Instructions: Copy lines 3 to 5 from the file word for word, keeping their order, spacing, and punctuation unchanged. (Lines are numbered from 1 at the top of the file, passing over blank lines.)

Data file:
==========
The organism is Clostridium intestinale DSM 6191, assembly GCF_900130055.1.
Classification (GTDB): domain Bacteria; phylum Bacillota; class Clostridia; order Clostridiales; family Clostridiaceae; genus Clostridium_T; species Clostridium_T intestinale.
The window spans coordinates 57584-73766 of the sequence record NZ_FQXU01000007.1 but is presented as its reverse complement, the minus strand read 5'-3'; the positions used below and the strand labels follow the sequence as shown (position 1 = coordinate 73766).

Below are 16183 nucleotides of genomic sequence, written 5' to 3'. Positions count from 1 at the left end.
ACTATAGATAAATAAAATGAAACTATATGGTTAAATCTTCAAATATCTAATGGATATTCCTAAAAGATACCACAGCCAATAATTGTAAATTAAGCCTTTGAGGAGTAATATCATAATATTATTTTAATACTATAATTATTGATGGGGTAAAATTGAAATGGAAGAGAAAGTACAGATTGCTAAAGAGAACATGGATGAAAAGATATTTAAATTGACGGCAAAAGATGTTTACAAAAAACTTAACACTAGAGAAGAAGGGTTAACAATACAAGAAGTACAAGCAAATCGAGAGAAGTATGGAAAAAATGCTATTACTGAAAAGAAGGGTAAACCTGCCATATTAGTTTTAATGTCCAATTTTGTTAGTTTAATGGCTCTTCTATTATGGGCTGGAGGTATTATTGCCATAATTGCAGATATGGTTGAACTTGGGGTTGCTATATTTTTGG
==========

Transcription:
The window spans coordinates 57584-73766 of the sequence record NZ_FQXU01000007.1 but is presented as its reverse complement, the minus strand read 5'-3'; the positions used below and the strand labels follow the sequence as shown (position 1 = coordinate 73766).

Below are 16183 nucleotides of genomic sequence, written 5' to 3'. Positions count from 1 at the left end.
ACTATAGATAAATAAAATGAAACTATATGGTTAAATCTTCAAATATCTAATGGATATTCCTAAAAGATACCACAGCCAATAATTGTAAATTAAGCCTTTGAGGAGTAATATCATAATATTATTTTAATACTATAATTATTGATGGGGTAAAATTGAAATGGAAGAGAAAGTACAGATTGCTAAAGAGAACATGGATGAAAAGATATTTAAATTGACGGCAAAAGATGTTTACAAAAAACTTAACACTAGAGAAGAAGGGTTAACAATACAAGAAGTACAAGCAAATCGAGAGAAGTATGGAAAAAATGCTATTACTGAAAAGAAGGGTAAACCTGCCATATTAGTTTTAATGTCCAATTTTGTTAGTTTAATGGCTCTTCTATTATGGGCTGGAGGTATTATTGCCATAATTGCAGATATGGTTGAACTTGGGGTTGCTATATTTTTGG